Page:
MOULDING: We were going to do it for this bubblegum record — that's quite right. It has a very glam-rock sound to it. Somebody said it sounded like the Sweet or something. It's kind of the odd one of the bunch because it is a parody and it sounds rather old-fashioned — around the early-'70s, like. But I thought it was a good tune and had a cheeky lyric. I thought: Let's do it.
BONGO JAZZ: You've had these songs on the horizon for years. Now that they're finally out, have you and Andy even dared to broach your next move?
MOULDING: We really don't know what's going to happen next, as regards to a new album. We've got one or two little projects — like little demo projects, little sketchbook things — that we want to give to the fans. As regards to the next XTC record, we're all delightfully blank. We don't know which way we're going to go and that's kind of thrilling but kind of fearful as well.
BONGO JAZZ: Please tell me it's not going to be another seven years...
MOULDING: No. I wouldn't have thought so. No, probably the normal year or two gap is how it's going to turn out. But who knows?
As regards to the next XTC record, we're all delightfully blank We don't know which way we're going to go and that's kind of thrilling but kind of fearful as well ... Probably the normal year or two gap is how it's going to turn out. But who knows?BONGO JAZZ: Are we going to see a demo version of Wasp Star, like Apple Venus's Homespun?
MOULDING: It's quite possible and there are also plans to release demos of new songs that kind of didn't make the albums recently and also demos of old singles, like Nigel and Mayor of Simpleton. All that kind of stuff, there are demos in existence of us recording those songs at home.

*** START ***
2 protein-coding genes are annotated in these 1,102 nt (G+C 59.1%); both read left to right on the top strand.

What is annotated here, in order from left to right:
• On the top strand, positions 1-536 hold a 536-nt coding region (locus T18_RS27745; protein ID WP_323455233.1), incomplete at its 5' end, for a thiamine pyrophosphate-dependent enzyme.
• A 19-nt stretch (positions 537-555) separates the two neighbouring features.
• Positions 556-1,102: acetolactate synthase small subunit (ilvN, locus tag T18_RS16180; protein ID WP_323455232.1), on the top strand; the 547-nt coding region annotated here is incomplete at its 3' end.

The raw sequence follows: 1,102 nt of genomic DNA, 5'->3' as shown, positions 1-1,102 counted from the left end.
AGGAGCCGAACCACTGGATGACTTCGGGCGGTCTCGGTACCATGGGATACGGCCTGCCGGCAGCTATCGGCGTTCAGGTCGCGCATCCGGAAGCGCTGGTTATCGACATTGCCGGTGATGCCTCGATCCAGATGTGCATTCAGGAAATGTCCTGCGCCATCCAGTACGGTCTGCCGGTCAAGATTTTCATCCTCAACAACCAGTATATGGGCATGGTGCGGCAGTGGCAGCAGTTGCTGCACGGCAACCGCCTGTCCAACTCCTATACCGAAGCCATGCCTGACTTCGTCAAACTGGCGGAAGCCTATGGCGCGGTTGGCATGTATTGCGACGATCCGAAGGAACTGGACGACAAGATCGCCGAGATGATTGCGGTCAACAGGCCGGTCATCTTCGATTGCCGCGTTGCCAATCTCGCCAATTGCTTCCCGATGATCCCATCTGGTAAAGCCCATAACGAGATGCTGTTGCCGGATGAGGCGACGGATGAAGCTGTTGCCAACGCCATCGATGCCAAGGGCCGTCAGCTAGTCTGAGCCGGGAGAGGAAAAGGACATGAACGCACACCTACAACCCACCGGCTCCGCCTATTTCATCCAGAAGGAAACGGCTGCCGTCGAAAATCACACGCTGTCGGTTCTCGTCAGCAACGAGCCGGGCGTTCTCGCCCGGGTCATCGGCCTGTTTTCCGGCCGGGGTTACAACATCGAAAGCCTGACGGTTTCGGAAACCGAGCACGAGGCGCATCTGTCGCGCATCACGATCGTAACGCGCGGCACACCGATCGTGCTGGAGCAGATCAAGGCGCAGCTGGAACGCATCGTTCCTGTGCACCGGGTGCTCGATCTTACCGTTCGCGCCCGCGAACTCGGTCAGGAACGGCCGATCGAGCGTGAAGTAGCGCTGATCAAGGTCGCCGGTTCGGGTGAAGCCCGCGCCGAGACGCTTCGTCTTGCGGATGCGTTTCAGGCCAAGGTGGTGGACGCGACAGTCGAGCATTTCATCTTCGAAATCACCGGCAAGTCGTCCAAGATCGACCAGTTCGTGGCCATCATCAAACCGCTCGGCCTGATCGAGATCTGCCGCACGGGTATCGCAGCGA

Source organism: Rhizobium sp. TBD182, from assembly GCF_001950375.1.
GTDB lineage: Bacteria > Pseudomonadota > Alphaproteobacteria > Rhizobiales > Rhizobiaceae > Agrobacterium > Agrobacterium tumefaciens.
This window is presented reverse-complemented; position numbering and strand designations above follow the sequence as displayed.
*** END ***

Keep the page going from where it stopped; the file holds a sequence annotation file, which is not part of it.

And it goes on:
BONGO JAZZ: Are you involved in the Virgin box set?
MOULDING: Yes, we've been in negotiations with Virgin about this box set (which would be released in 2002 as Coat of Many Cupboards, pictured left). They want us to co-operate and come up with a lot of these old demos. Of course, the rub is they want to own all these demos when we give them to them. They don't just want to licence them off of us. They want to own them. That's where the rub is. We say: We don't mind you using these demos on the forthcoming box set providing we get them back and you don't own them. That's what's been happening. We've been in negotiations with Virgin to decide who's going to own these demos when they come to light.
BONGO JAZZ: What form will your own box set take?